You can use a 10/11 DT on a 7/8 spey and call it a skagit, because it is. Lots of weight out the rod tip at 30' and the capacity to throw heavy tips if looped in at the front end of the belly. Another option would be a DT 8 on a 7/8 spey with 50 or 70 feet out the tip (rod dependent) for floating or near surface presentations and little or no stripping. DT's are useful for all sorts of things but the best is they mend like nothing else. Mending and line control are how you get deep and mending and line control are how you control a surface presentation. DT's are way better lines than most think. Shooting and stripping are not the best things about spey casting.
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post #13 of 68 (permalink) Old 04-12-2015, 11:33 PM Thread Starter
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In my little experiment, the line itself proved to be the greatest limitation (second only to the caster)...

There's just a point that it reached where, no matter the rod it was on, the line wouldn't fly. In other words, the loop didn't have enough energy for a sweet cast.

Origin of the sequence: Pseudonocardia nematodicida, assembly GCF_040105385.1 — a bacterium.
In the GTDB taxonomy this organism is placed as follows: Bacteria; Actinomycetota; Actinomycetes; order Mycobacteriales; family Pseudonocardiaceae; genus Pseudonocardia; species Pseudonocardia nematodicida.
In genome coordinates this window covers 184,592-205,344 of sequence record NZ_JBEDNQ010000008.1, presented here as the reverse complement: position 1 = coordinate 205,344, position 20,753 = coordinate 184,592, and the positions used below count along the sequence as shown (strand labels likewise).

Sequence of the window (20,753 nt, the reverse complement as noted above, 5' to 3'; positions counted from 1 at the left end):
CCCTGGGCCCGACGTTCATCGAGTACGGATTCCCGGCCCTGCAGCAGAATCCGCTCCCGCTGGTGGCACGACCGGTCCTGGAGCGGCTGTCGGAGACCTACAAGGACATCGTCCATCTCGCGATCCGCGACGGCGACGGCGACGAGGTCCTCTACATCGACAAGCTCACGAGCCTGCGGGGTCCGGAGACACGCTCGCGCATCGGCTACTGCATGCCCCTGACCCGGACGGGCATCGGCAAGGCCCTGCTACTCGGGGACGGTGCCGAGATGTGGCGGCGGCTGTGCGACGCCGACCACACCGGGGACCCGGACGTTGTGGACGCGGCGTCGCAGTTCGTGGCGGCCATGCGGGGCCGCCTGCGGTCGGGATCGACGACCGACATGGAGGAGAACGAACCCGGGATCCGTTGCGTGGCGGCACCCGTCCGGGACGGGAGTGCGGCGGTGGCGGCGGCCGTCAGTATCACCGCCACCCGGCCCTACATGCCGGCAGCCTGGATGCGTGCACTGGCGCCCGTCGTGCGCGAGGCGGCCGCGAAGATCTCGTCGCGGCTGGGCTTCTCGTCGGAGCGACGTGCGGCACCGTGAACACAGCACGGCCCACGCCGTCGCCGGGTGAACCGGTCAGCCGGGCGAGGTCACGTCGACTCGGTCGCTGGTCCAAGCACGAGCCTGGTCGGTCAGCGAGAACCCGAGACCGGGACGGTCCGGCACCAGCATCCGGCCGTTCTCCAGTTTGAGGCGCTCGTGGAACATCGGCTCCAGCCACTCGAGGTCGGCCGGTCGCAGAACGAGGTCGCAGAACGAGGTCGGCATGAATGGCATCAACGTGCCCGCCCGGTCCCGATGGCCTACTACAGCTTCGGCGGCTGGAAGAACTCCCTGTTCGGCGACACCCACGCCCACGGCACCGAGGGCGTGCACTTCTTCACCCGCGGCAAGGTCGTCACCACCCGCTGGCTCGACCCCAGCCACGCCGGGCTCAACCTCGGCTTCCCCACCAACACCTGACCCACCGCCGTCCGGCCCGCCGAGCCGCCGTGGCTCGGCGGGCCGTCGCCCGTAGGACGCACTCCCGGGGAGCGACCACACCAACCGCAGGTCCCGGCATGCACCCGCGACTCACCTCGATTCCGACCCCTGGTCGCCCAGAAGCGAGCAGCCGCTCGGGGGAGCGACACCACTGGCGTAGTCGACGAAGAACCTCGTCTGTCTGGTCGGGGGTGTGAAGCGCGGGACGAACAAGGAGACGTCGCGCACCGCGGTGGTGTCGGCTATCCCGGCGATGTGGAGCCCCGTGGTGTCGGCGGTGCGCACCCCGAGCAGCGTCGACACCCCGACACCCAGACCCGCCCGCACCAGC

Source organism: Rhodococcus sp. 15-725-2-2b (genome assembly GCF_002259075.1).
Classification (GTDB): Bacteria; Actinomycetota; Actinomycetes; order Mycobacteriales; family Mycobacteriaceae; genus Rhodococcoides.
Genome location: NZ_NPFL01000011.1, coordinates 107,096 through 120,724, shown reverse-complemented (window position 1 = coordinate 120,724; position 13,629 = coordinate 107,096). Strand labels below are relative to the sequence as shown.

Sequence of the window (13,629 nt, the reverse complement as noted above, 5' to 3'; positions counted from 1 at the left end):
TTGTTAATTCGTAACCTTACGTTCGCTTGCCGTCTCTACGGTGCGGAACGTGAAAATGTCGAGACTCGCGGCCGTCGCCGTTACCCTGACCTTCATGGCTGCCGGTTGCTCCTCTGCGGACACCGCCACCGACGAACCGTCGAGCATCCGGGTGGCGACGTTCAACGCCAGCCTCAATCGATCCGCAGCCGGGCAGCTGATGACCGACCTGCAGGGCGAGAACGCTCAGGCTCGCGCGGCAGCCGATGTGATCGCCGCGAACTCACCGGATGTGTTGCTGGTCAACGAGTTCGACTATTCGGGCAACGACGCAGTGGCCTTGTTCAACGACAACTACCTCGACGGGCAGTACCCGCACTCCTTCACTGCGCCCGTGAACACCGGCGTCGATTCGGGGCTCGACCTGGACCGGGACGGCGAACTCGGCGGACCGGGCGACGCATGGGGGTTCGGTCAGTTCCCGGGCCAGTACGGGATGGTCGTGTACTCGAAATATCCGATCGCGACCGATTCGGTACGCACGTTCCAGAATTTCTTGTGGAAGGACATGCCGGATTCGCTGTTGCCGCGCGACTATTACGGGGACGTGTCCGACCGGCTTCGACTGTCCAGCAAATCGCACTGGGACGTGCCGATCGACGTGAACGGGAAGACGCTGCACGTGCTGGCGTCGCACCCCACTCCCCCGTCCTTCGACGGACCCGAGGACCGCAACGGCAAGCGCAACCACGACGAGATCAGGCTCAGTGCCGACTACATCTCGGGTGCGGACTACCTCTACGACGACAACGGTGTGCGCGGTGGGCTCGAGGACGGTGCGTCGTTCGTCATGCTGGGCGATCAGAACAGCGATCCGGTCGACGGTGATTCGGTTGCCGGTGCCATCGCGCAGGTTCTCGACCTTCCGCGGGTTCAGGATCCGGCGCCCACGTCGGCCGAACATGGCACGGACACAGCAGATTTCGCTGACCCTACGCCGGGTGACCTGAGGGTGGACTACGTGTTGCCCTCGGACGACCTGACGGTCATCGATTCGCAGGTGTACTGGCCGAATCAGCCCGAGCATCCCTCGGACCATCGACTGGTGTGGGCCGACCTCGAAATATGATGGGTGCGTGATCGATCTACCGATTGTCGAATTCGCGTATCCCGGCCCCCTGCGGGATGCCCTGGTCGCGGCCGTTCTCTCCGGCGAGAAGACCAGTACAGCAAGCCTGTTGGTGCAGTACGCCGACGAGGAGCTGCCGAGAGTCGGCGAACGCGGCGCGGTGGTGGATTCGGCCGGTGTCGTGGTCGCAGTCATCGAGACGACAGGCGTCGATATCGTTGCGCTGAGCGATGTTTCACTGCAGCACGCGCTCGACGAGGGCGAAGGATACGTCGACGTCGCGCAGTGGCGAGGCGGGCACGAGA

On this DT8, it proved to be at just about 75 feet, which not so coincidentally was the beginning of the back taper. This was true for even the little 4wt switch, and the big 8/9 too. So I learned that about DTs, had never thought about it before.
On most water, that's a perfect distance for greased lining, dead drifting drys, and skating too. Not too many lines will stack mend at 75 ft.

I've often considered just giving a whole year to DTs, but I'm such a casting/line whore that I wouldn't stick it out. I'm going to keep my eyes open for an old 7/8 IMX though.

I'm with you Rolf, I love scandi but I hate stripping. Even stripping 50 ft with a mid feels like a chore.

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post #14 of 68 (permalink) Old 04-15-2015, 06:56 PM Thread Starter
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DT adventure, PART DEUX

It was a clear and cool morning today, not too crowded, and nary a breeze to give me an excuse for a bad cast. Occasional puffs downstream, perfect for snake-rolling.